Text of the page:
Authors:P. G. Ott, G. J. Varga, Á. Szatmári, Z. Bozsó, E. Besenyei, A. Czelleng, and E. Szabó
Basal resistance (BR, a local
resistance against pathogens induced by general elicitors) is a multi-faceted
defence mechanism appearing in many shapes and with many given names, such as
induced (acquired) resistance (protection, defence), as well as a part of
innate immunity. Here, we give a historical overview of concepts, present
results and an outlook associated with bacteriological studies in the Plant
Protection Institute (PPI). The topics on BR briefly covered are its elicitors,
light and temperature dependence, changes in plant physiology, transcription
and protein expression during it and its effect on bacteria. We emphasize the
importance and relevance of its quick form, early BR, which might be a plant
defence mechanism in nature against all kinds of pathogenic and saprophytic
Authors:E. Besenyei, P. G. Ott, Z. Bozsó, A. Czelleng, Á. Szatmári, G. J. Varga, and Z. Klement
The development of local early basal resistance (EBR), is a form of non-specific general defence response of plants to bacteria, greatly depending on temperature. This symptomless defence mechanism is easily detected by its inhibitory action on the hypersensitive response (HR) caused by a subsequent incompatible pathogenic bacterium. Both EBR and HR were investigated at different temperatures ranging from 30 °C to 5 °C. At normal temperatures (30-20 °C) both heat-killed Pseudomonas syringae pv. syringae 61 (polyvirulent to many plants) and Pseudomonas savastanoi pv. phaseolicola S21 (pathogenic to bean) induced EBR in tobacco leaves within a few hours, but below 10 °C it was greatly delayed and at 5 °C usually no EBR response could be detected within 2-3 days. The time required for development of EBR did not depend on the bacterial pathovars or strains. However, the induction time of HR was not as sensitive to low temperatures as that of EBR, instead, it depended on the bacterial pathovars used.
Authors:A. A. Czelleng, Z. Bozsó, P. G. Ott, E. Besenyei, G. J. Varga, Á. Szatmári, Y. M. Hafez, and Z. Klement
Pseudomonas viridiflava is an opportunistic, post-harvest pathogenic bacterium that causes soft rot of fruits and vegetables. In vivo expression technology was used to identify genes that participate in the pathogenicity of P. viridiflava. Genetic loci that are induced in planta were identified. Ten such loci were partially sequenced and annotated. Here we describe five of them, which influence the pathogen's stress tolerance in planta. Three of the identified ORFs that show sequence identity to known genes encode membrane proteins, the remaining two encode enzymes in catabolic pathways.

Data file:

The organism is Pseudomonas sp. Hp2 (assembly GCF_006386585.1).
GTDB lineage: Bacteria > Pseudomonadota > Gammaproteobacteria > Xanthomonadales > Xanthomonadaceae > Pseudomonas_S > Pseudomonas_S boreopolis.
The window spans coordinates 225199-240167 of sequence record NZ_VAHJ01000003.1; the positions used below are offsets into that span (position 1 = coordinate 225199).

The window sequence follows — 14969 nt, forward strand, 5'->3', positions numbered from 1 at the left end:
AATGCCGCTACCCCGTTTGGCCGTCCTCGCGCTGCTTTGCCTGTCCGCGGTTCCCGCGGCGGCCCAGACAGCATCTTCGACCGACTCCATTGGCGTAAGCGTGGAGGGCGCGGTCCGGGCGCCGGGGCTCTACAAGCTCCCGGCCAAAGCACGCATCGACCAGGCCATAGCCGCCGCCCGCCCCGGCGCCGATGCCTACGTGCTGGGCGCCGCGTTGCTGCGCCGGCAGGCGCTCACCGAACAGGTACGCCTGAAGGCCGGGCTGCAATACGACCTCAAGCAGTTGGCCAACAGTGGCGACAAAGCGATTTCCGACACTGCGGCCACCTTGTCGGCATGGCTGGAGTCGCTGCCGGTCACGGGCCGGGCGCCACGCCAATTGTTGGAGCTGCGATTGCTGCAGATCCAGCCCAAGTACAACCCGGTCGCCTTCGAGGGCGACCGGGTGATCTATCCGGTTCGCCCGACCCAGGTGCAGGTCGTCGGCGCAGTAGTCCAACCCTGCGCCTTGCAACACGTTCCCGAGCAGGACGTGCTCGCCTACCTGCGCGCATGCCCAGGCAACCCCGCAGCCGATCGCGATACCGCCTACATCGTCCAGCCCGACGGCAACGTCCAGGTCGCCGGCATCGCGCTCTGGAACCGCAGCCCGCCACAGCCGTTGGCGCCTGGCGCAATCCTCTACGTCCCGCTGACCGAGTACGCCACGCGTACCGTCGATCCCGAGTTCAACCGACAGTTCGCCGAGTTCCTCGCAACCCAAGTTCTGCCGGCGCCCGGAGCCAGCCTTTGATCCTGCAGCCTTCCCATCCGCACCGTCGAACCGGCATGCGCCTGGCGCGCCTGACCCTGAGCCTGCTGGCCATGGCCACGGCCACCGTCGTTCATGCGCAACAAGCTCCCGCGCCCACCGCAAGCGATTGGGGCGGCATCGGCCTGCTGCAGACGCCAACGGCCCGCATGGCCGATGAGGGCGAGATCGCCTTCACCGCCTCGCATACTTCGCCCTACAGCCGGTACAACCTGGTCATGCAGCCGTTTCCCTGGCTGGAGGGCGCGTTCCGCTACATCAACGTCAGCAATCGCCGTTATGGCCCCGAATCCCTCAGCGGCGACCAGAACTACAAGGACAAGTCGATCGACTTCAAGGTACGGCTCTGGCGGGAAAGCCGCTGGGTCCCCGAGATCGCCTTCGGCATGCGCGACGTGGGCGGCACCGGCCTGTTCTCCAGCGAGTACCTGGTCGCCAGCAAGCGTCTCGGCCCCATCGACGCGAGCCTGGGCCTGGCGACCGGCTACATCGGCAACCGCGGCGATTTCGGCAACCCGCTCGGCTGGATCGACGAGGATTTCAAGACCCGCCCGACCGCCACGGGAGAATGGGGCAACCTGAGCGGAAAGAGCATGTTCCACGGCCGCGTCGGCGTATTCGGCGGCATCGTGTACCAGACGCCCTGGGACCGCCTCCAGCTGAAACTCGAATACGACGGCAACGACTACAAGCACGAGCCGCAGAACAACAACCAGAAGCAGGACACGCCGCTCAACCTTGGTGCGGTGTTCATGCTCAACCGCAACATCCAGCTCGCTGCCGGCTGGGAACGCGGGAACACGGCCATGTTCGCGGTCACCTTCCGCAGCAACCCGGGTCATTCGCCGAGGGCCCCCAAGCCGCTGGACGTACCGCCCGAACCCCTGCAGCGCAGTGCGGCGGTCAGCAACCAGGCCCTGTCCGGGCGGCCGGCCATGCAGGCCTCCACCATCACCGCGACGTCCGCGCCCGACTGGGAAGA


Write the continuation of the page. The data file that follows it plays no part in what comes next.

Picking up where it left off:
Authors:A. Vaskó, P. Siró, I. László, Sz. Szatmári, L. Molnár, Béla Fülesdi, and Cs. Molnár
Sepsis-associated encephalopathy is a multifactorially determined process of the brain parenchyma. Among other factors, vasogenic causes have been shown to play a role in its development. The aim of the present work was to assess whether cerebral tissue oxygen saturation is influenced by administration of acetazolamide in septic patients compared to controls.
Authors:László Pásztor, E. Dobos, G. Szatmári, A. Laborczi, K. Takács, Zs. Bakacsi, and J. Szabó
The main objective of the DOSoReMI.hu (Digital, Optimized, Soil Related Maps and Information in Hungary) project is to significantly extend the potential, how demands on spatial soil related information could be satisfied in Hungary. Although a great amount of soil information is available due to former mappings and surveys, there are more and more frequently emerging discrepancies between the available and the expected data. The gaps are planned to be filled with optimized digital soil mapping (DSM) products heavily based on legacy soil data, which still represent a valuable treasure of soil information at the present time. The paper presents three approaches for the application of Hungarian legacy soil data in object oriented digital soil mapping.